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From David Jencks <>
Subject Re: GBeans representing separately persistent data
Date Mon, 12 Jun 2006 00:07:33 GMT

On Jun 11, 2006, at 4:20 PM, Aaron Mulder wrote:

> So I've been playing around with a Quartz integration plugin.  My
> first stab only supported an in-memory schedule, but Quartz also
> supports storing to a database.  Here's my issue with that.
> Right now I have a GBean representing a scheduled job.  When you start
> it, the job is scheduled.  When you stop it, the job is deleted.
> Therefore when you start the server, the scheduler is started and the
> deployed jobs are started, and I guess they're effectively persistent
> using config.xml as storage instead of using a DB.

I've never used quartz but the idea of a job as a gbean seems odd to  
me.  I would expect there would be one quartz gbean and everything  
you scheduled would be saved in a database.  Can you provide a lot  
more detail about what the job gbean is like?  So far I don't get it,  
it seems like extreme impedance mismatch.

> So let's say we let you store the job info to a database.  What
> happens to the job GBeans?  You can take down the server, delete all
> your jobs from config.xml, add some new jobs to the database, and
> start the server again.  So the GBeans can get totally out of sync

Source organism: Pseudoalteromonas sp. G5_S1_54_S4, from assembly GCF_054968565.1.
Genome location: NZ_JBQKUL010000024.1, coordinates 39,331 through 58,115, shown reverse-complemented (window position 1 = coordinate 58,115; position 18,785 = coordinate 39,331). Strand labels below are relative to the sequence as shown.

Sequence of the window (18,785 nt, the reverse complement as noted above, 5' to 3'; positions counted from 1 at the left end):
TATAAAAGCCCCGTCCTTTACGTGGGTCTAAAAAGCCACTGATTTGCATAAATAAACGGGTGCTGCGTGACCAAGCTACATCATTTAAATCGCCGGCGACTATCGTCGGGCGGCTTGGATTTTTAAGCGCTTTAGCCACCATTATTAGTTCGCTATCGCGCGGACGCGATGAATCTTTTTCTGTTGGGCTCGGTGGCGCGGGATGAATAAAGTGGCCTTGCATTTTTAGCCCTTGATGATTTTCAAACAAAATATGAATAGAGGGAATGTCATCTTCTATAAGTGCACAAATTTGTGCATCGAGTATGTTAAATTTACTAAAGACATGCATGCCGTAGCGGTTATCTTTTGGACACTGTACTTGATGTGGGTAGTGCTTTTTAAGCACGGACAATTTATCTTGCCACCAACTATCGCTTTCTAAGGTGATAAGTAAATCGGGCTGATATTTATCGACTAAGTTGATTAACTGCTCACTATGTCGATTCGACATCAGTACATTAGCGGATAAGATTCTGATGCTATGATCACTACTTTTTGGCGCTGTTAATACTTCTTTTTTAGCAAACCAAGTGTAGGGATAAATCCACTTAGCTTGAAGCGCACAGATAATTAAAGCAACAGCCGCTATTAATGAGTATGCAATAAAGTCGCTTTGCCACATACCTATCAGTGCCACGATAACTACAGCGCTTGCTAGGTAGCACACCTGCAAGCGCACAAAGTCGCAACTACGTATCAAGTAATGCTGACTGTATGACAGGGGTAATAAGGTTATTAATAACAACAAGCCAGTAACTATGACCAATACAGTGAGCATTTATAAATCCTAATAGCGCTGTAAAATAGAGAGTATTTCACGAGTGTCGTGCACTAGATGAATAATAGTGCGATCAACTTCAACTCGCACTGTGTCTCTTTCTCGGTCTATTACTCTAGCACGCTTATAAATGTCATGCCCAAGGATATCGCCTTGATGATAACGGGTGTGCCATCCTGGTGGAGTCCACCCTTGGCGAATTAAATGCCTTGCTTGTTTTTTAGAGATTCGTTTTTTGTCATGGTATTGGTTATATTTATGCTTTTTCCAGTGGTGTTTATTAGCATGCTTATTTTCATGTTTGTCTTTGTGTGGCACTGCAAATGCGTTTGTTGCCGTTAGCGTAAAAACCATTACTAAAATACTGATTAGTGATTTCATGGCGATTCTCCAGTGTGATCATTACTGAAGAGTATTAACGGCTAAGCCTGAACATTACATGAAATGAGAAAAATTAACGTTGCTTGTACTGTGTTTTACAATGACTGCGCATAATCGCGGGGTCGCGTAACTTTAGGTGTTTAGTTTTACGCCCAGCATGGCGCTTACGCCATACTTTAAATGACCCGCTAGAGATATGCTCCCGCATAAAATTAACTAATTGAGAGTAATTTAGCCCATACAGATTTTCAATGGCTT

> with the data they represent.
> I guess what would be most appropriate for this case would be some
> kind of "transient GBean" that does not save to config.xml.  So when
> the scheduler starts it could create GBeans representing all the jobs,
> which you could use to manage it, but changes to the GBeans would only
> affect the Quartz database (not config.xml) and when you shut down
> they'd all go away.  Until next time you start up, and the scheduler
> would recreate all the job GBeans again.  What do you think?

I don't get why these are "gbeans".   I must be missing something  
important here.
> The alternative is to keep using GBeans as persistence, and just add
> GBeans to represent calendars and triggers, which are the other two
> fundamental types in Quartz.  That certainly seems like the more
> expedient path for now.

I also don't understand why these other types would be gbeans  
either.  I'd really appreciate more detail on this.  This could well  
be the best model, but I don't see why yet :-)

BTW I thought jeff already did a quartz integration, in a  
developerworks article, have you looked at what he did?

david jencks

> Thanks,
>     Aaron

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